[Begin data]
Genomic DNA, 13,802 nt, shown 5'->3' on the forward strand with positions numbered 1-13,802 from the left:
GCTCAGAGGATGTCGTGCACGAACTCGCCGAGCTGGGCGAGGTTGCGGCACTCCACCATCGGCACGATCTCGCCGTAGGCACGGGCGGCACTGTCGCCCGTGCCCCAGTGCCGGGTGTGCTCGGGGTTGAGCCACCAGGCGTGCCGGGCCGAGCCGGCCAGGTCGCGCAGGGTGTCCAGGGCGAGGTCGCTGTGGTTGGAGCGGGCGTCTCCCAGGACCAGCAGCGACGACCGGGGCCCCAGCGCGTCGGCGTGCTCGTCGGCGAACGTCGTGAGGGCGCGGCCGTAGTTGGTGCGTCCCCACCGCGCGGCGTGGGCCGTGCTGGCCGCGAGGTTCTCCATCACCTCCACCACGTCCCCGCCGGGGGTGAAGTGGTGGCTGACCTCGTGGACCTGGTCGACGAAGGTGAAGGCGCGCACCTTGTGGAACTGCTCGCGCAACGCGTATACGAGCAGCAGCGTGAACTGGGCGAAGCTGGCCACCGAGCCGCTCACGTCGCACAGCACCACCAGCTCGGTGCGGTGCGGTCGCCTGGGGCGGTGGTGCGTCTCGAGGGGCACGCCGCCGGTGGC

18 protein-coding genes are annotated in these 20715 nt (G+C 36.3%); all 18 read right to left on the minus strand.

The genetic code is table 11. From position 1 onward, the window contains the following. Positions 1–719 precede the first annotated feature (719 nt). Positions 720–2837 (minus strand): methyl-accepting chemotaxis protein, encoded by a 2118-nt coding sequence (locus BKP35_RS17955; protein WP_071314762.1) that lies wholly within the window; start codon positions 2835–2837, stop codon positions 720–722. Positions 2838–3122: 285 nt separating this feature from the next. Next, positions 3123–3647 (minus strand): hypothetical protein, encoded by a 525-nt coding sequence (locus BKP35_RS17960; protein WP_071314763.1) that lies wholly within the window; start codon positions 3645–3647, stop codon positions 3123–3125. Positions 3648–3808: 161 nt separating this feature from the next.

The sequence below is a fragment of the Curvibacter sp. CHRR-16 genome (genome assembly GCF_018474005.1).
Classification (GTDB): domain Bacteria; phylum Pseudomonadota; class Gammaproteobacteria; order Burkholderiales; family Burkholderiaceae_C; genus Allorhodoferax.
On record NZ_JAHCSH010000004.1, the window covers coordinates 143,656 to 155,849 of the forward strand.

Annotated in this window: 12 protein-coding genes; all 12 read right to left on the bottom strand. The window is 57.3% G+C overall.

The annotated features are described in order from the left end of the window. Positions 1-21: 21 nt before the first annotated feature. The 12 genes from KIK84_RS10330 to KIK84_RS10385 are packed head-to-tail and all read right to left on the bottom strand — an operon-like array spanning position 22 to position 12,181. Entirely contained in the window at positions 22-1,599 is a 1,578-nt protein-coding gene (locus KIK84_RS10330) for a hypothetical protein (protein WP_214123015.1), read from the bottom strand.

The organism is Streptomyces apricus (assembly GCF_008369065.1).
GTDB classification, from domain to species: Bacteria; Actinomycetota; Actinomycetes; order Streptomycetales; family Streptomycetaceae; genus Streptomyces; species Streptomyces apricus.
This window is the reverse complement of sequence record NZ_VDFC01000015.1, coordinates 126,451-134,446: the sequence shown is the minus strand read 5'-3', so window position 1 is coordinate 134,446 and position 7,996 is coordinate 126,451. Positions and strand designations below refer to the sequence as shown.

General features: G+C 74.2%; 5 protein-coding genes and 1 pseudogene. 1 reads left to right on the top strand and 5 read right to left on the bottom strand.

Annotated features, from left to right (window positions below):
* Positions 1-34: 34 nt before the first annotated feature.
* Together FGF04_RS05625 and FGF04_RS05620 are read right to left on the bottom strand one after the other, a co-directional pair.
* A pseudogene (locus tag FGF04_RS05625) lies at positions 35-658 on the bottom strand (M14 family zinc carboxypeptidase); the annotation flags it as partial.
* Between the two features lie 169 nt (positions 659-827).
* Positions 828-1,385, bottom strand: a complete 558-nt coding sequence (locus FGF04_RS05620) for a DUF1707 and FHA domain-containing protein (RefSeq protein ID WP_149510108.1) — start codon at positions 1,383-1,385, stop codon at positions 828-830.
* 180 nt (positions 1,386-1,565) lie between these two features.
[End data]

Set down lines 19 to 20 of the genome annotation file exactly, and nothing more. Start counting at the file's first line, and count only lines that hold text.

* Positions 828-1,385, bottom strand: a complete 558-nt coding sequence (locus FGF04_RS05620) for a DUF1707 and FHA domain-containing protein (RefSeq protein ID WP_149510108.1) — start codon at positions 1,383-1,385, stop codon at positions 828-830.
* 180 nt (positions 1,386-1,565) lie between these two features.